Not Netflix: How to Avoid Boom-Bust Business
October 14, 2019
Senior Consultant, Director of Quanitative Research
My spouse and I are two of those damned millennials. We graduated from college at the height of the Great Recession, both worked in the service industry, and lived well below the poverty line for many years. There were many bills that went unpaid (or were paid late), but there were three that always were covered, even if groceries weren't.
We each signed up for Netflix in 2008, just before the worst of the crash. We couldn't afford to see movies in theaters or watch series on cable, let alone buy either on DVD. Netflix allowed us to keep in touch with the media we loved at an affordable price without restoring to pirate Bay (and risking our outdated and underpowered computers).
When we first started dating, we found that the almighty algorithms had serendipitously provided us with very similar suggestions and screen, even after the loss of Disney and Fox content and ever dwindling options. When we first moved in together, we noticed we both kept getting the same Netflix Original suggestion. We eventually accepted the algorithm's wisdom and started watching this first season.
One week later, we had finished all three seasons and were anxiously awaiting the fourth. Season Three's cliffhanger ending left us on the edge of our seats and, based on a 100% positive rating on Rotten Tomatoes, we were certain Season Four would be out soon.
Last night, we learned that Netflix had cancelled the series in spite of near universal acclaim and had no plans to let other studios pick it up. The reason cited for the cancellation was vague at best. Continuing the series didn't fit with their business model, it was too expensive, and it wasn't bringing in enough investors.
We both plan on cancelling our subscriptions this weekend.
Why, after a combined 20 years of total subscription, at times even prioritizing the service above food, would we cancel now?!
The simple answer is that Netflix is no longer concerned with the customer. Instead the shareholder is the focus of their business model. Netflix has based their entire existence on recruiting new subscribers. You could say it's reminiscent of the pyramid schemes-er-"multi-level marketing" models. Don't worry about the customer - just provide statistics on subscribers to the shareholders, because that's where the real money is.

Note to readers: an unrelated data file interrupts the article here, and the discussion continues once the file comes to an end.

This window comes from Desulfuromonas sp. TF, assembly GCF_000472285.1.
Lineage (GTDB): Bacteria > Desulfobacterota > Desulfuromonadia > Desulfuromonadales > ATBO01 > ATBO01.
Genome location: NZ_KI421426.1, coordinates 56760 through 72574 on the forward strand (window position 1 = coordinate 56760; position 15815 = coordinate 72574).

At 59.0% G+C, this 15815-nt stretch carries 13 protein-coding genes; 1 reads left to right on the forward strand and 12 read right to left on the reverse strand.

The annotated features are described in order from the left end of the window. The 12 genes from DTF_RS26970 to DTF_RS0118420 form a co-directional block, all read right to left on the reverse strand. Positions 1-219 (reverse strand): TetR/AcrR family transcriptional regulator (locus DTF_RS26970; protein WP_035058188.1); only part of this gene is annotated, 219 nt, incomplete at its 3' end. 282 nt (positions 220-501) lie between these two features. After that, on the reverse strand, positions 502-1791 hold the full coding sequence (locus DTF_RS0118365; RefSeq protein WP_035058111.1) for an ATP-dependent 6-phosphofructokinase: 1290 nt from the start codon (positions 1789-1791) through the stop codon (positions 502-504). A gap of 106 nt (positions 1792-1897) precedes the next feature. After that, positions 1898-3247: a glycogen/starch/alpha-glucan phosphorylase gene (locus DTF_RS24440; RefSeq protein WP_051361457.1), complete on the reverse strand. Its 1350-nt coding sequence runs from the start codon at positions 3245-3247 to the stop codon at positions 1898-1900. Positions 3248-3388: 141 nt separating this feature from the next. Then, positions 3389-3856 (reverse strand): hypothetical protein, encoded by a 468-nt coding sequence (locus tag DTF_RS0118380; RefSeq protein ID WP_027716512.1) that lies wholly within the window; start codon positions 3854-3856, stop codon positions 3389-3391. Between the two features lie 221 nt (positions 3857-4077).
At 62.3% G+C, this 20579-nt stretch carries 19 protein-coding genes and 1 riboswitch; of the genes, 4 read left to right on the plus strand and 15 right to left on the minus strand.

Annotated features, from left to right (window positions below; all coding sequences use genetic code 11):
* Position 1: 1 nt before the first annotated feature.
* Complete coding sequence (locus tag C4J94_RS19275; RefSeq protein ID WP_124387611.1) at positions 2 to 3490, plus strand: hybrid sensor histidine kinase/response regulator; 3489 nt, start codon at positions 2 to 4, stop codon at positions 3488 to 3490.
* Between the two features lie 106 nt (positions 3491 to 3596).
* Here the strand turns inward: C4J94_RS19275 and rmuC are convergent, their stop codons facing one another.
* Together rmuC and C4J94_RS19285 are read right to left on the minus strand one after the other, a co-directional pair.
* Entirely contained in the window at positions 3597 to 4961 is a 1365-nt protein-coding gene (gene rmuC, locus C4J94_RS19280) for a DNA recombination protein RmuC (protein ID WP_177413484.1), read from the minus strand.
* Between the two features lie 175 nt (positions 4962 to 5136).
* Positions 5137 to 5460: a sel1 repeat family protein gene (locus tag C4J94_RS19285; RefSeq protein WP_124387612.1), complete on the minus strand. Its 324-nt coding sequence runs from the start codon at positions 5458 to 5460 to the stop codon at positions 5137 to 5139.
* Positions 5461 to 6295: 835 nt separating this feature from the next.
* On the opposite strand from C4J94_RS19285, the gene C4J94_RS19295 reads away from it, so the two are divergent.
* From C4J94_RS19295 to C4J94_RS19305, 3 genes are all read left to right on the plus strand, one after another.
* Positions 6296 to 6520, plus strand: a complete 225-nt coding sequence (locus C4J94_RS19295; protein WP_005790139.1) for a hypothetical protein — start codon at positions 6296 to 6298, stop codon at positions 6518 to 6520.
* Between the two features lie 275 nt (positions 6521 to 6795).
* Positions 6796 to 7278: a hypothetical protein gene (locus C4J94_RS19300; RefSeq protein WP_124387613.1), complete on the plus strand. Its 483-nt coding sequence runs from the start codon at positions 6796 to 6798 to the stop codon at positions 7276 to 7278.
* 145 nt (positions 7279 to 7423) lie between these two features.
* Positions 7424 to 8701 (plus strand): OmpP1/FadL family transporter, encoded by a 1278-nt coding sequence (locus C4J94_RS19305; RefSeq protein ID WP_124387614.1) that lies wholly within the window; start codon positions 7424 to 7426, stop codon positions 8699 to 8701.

Until you make decisions that alienate those subscribers.
Netflix has, for the first time, released statements that show a loss of subscribers in the US. They're trying to make up for this by recruiting new subscribers from overseas (hence the increase in international content). Their original content is becoming more and more limited, with cancellations and speculated cancellations abounding. Their access to third party content isn't doing much better with the launch of Disney's own streaming and merger with Fox. The almighty algorithms that govern what content even shows on my home screen is another issue, drastically reducing my perception of my options down to just a few "hit" series and things it "thinks" I'll like, all without letting me peruse the digital aisles to pick out whatever random crap I happen to feel like in the moment.
This loss of customer-focused business is what I hope to help you avoid, dear reader. Your business may be doing extremely well, with the launch of public trading on the horizon. Or, perhaps it's struggling, failing to grow at even your most conservative projections. In either case, never forget that you are working with people.
Irrational, sentimental, emotional people.
The people buying your goods or services can and will seek out your competition if you slight them. Maybe not today. Maybe not tomorrow. But eventually they will figure out how to get your product elsewhere, legally or not. THAT is, unless you give them a reason to stay.
Netflix lost sight of this. They are focused on functioning as a publicly traded corporation, not on fulfilling the needs and wants of their customers. They want statistics, not satisfaction. They want investment dollars, not subscription money. The algorithm's what matters, not the allure of unparalleled access.
In short, they lost everything that initially drew us in. My prediction is, as of the writing of this article, that Netflix has at most two or three years remaining before they are in serious trouble. Entitled Millennials expect the company to listen to our wants and desires. We don't expect every whim to be catered to. We do expect change when we call out companies on their BS. One of the several Change.org petition to save the series that started this post has 219,372 signatures so far. If each of those subscribers left Netflix, that's over $2,630,270 that Netflix will miss out on.
Over $2.5 million.
As we say, you do you, Netflix.
Just don't be surprised when those damned entitled Millennials take their millions to a business that actually consults and considers its customers.